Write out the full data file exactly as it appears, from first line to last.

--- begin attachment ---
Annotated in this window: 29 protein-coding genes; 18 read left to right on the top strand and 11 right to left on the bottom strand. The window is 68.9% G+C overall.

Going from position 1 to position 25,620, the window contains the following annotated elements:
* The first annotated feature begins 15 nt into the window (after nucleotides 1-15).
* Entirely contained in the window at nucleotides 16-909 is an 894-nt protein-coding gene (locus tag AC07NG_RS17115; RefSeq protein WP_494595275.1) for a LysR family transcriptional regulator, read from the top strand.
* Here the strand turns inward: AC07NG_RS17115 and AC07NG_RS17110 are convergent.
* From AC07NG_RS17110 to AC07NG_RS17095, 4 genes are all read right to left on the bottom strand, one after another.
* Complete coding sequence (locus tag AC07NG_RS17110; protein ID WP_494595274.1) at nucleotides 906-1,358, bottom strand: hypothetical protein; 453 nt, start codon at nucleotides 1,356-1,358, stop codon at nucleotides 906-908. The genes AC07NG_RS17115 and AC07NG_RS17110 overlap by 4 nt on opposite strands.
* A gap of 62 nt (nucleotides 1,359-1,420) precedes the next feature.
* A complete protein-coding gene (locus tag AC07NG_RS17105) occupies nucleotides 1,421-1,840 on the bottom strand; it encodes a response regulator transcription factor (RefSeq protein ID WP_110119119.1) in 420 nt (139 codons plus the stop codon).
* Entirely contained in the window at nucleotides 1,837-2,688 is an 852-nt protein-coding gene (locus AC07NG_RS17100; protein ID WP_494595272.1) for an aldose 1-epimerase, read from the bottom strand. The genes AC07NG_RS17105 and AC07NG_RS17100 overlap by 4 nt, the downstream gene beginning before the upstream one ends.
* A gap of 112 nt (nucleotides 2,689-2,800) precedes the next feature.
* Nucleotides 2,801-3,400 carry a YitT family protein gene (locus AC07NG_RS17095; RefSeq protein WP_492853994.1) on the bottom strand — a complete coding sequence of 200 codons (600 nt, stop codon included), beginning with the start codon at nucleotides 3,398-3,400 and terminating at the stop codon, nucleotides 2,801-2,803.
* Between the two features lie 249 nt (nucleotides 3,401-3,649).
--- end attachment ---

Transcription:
Annotated in this window: 29 protein-coding genes; 18 read left to right on the top strand and 11 right to left on the bottom strand. The window is 68.9% G+C overall.

Going from position 1 to position 25,620, the window contains the following annotated elements:
* The first annotated feature begins 15 nt into the window (after nucleotides 1-15).
* Entirely contained in the window at nucleotides 16-909 is an 894-nt protein-coding gene (locus tag AC07NG_RS17115; RefSeq protein WP_494595275.1) for a LysR family transcriptional regulator, read from the top strand.
* Here the strand turns inward: AC07NG_RS17115 and AC07NG_RS17110 are convergent.
* From AC07NG_RS17110 to AC07NG_RS17095, 4 genes are all read right to left on the bottom strand, one after another.
* Complete coding sequence (locus tag AC07NG_RS17110; protein ID WP_494595274.1) at nucleotides 906-1,358, bottom strand: hypothetical protein; 453 nt, start codon at nucleotides 1,356-1,358, stop codon at nucleotides 906-908. The genes AC07NG_RS17115 and AC07NG_RS17110 overlap by 4 nt on opposite strands.
* A gap of 62 nt (nucleotides 1,359-1,420) precedes the next feature.
* A complete protein-coding gene (locus tag AC07NG_RS17105) occupies nucleotides 1,421-1,840 on the bottom strand; it encodes a response regulator transcription factor (RefSeq protein ID WP_110119119.1) in 420 nt (139 codons plus the stop codon).
* Entirely contained in the window at nucleotides 1,837-2,688 is an 852-nt protein-coding gene (locus AC07NG_RS17100; protein ID WP_494595272.1) for an aldose 1-epimerase, read from the bottom strand. The genes AC07NG_RS17105 and AC07NG_RS17100 overlap by 4 nt, the downstream gene beginning before the upstream one ends.
* A gap of 112 nt (nucleotides 2,689-2,800) precedes the next feature.
* Nucleotides 2,801-3,400 carry a YitT family protein gene (locus AC07NG_RS17095; RefSeq protein WP_492853994.1) on the bottom strand — a complete coding sequence of 200 codons (600 nt, stop codon included), beginning with the start codon at nucleotides 3,398-3,400 and terminating at the stop codon, nucleotides 2,801-2,803.
* Between the two features lie 249 nt (nucleotides 3,401-3,649).